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APHASIA INFORMATION

APHASIA INFORMATION

APHASIA INFORMATION

Aphasia is a language disorder that impairs the expression and understanding of spoken language, reading and writing. It occurs most often from a stroke or brain injury. This frustrating condition affects a person’s ability to communicate, but does not affect his or her intellect.

Aphasia affects more than 2 ½ million Americans. It robs one of the ability to communicate, cutting people off from their family, friends, health care providers, and everyday life. The Adler Aphasia Center provides a therapeutic environment of innovative programs that give people with aphasia and their caregivers ways to reconnect with life.

Through life skills activities, the arts, literature, technology, cooking, nature, and fitness our programs help members:

  • Stimulate communication skills
  • Exercise cognitive skills
  • Build self-esteem
  • Rebuild social connections
WHAT IS APHASIA?
  • Aphasia is an acquired language disorder due to a stroke or other brain injury.

  • People with aphasia may have difficulty with language in all forms:

    • Understanding what others are saying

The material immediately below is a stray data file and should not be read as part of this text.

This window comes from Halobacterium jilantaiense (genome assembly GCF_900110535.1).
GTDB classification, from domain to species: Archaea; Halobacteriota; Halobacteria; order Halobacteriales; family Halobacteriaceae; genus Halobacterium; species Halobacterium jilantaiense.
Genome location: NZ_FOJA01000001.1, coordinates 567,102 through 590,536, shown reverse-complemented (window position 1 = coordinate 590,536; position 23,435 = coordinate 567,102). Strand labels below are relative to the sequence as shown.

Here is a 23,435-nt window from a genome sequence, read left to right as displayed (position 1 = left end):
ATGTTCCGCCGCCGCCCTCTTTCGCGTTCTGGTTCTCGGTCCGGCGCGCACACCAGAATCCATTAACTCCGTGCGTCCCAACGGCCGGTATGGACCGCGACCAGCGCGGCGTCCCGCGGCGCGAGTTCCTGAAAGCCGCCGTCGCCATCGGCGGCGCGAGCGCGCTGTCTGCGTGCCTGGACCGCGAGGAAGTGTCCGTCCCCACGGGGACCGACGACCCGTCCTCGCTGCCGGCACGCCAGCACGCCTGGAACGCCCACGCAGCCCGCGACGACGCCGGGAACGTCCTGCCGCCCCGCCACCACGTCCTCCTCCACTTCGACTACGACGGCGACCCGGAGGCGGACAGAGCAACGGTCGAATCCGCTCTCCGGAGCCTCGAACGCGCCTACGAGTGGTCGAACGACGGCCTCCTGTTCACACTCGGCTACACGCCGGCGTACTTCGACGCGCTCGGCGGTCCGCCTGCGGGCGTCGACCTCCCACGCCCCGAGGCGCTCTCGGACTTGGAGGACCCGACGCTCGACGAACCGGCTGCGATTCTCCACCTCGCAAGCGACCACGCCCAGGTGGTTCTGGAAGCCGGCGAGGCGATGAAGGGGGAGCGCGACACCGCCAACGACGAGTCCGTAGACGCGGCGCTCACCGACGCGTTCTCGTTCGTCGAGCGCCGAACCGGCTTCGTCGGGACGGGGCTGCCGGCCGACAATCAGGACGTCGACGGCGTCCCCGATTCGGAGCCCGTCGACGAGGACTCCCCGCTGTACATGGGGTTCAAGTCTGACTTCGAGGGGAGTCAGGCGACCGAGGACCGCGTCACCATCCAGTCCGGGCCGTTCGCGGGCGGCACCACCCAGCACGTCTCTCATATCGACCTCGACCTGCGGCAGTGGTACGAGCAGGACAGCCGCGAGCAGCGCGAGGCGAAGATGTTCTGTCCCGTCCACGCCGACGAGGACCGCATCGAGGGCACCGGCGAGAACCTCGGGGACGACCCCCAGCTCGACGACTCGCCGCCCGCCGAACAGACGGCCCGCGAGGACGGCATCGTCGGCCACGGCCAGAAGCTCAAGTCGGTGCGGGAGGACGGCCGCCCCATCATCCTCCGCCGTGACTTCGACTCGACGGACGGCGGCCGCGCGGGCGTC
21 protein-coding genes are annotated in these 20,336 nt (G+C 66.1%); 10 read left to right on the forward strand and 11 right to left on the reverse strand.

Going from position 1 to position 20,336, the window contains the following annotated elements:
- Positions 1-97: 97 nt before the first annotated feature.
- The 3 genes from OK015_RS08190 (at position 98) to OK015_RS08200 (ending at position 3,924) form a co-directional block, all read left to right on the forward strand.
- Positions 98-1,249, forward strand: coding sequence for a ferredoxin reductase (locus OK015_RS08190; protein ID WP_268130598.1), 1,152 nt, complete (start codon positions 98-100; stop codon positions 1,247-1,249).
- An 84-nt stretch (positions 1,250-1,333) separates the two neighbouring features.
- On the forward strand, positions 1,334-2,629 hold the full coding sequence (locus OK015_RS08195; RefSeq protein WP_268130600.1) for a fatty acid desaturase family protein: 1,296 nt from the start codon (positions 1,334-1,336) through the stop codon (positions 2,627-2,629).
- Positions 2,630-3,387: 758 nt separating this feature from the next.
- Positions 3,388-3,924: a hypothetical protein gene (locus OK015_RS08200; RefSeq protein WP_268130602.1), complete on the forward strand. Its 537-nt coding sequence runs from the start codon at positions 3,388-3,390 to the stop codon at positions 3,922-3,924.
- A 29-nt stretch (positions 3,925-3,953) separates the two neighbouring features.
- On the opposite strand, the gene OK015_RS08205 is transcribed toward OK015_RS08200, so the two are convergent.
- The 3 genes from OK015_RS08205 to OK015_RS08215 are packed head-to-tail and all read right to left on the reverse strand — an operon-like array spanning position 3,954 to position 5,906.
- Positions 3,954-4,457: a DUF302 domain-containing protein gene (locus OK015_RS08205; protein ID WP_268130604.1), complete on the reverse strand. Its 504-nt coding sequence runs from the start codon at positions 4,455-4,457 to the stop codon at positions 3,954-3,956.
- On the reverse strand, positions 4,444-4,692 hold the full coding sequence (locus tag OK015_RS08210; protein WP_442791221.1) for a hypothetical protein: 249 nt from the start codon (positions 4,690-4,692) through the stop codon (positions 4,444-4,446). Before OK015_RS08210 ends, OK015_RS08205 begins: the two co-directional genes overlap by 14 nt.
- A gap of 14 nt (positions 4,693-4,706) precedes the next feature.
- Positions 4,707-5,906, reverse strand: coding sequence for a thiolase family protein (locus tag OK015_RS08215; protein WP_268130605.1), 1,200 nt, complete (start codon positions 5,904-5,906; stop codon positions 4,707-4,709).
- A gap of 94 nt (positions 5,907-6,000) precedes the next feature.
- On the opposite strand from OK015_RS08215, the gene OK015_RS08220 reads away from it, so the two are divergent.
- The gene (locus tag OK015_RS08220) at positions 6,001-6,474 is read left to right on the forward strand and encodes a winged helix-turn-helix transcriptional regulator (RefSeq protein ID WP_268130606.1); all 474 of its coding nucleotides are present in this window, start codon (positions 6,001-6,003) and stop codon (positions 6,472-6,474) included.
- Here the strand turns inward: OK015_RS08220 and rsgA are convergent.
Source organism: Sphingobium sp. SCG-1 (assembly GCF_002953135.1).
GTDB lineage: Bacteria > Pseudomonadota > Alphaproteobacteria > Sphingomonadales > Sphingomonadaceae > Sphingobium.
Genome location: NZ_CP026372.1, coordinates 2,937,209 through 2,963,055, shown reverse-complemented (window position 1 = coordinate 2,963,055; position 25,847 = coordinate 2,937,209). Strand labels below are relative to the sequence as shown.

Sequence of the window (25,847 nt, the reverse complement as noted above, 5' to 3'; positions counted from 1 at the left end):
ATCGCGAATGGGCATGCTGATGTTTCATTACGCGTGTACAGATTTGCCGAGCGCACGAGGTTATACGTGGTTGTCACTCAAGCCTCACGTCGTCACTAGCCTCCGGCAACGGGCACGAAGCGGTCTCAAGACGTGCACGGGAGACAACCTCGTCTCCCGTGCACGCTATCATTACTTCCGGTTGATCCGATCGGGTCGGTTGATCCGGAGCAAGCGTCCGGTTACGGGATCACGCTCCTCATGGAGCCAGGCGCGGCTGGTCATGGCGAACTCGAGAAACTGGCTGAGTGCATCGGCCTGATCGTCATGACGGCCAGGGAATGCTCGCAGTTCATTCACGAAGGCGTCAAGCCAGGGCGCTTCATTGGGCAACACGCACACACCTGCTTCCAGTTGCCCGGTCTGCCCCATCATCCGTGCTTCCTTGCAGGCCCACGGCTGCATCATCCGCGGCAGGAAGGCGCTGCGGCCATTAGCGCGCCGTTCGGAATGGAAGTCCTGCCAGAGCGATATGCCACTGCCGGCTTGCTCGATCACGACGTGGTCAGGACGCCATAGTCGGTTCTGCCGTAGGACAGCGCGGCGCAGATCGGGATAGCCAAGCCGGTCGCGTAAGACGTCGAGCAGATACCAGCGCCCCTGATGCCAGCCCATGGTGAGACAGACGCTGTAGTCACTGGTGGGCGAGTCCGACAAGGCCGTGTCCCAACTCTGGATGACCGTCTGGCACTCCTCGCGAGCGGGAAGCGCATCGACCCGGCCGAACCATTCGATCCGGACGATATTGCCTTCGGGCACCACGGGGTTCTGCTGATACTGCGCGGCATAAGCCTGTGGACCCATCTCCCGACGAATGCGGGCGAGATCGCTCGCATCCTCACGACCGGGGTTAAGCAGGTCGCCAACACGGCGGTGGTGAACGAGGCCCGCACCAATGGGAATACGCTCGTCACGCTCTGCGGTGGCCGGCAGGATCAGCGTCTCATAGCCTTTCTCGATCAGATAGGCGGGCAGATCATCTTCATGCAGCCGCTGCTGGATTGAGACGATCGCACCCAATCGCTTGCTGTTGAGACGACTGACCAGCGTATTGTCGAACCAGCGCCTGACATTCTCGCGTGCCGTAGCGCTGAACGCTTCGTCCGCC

• Putting their thoughts into words
    • Understanding what is read
    • Writing (with pen and paper and on the computer)
  • Aphasia alone does not affect a person's intellect, memory, judgment, or problem-solving skills.

  • Aphasia can range from mild (sometimes difficulty thinking of a word) to severe (little to no ability to speak).

  • All people with aphasia have some degree of difficulty recalling words.

    • This is like having that “tip of the tongue” feeling
    • A person with aphasia may say one word but means to say something else
  • People with aphasia notice that some things are very easy to say, while others are very hard.

    • The more the person has to think about what he/she is saying, the harder it will be
    • “Automatic” phrases are generally easier to say because they don’t require much thought or are over-learned
    • Some examples are phrases such as “good morning”, “I don’t know”, “uh oh” and swear words
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    There are some words that are can be difficult for people with aphasia.

    • These words are often very close in meaning, opposites, or can seem to have abstract meaning
    • People with aphasia often mix them up or substitute one for another
    • Some examples include: Man/Woman, Left/Right, Yes/No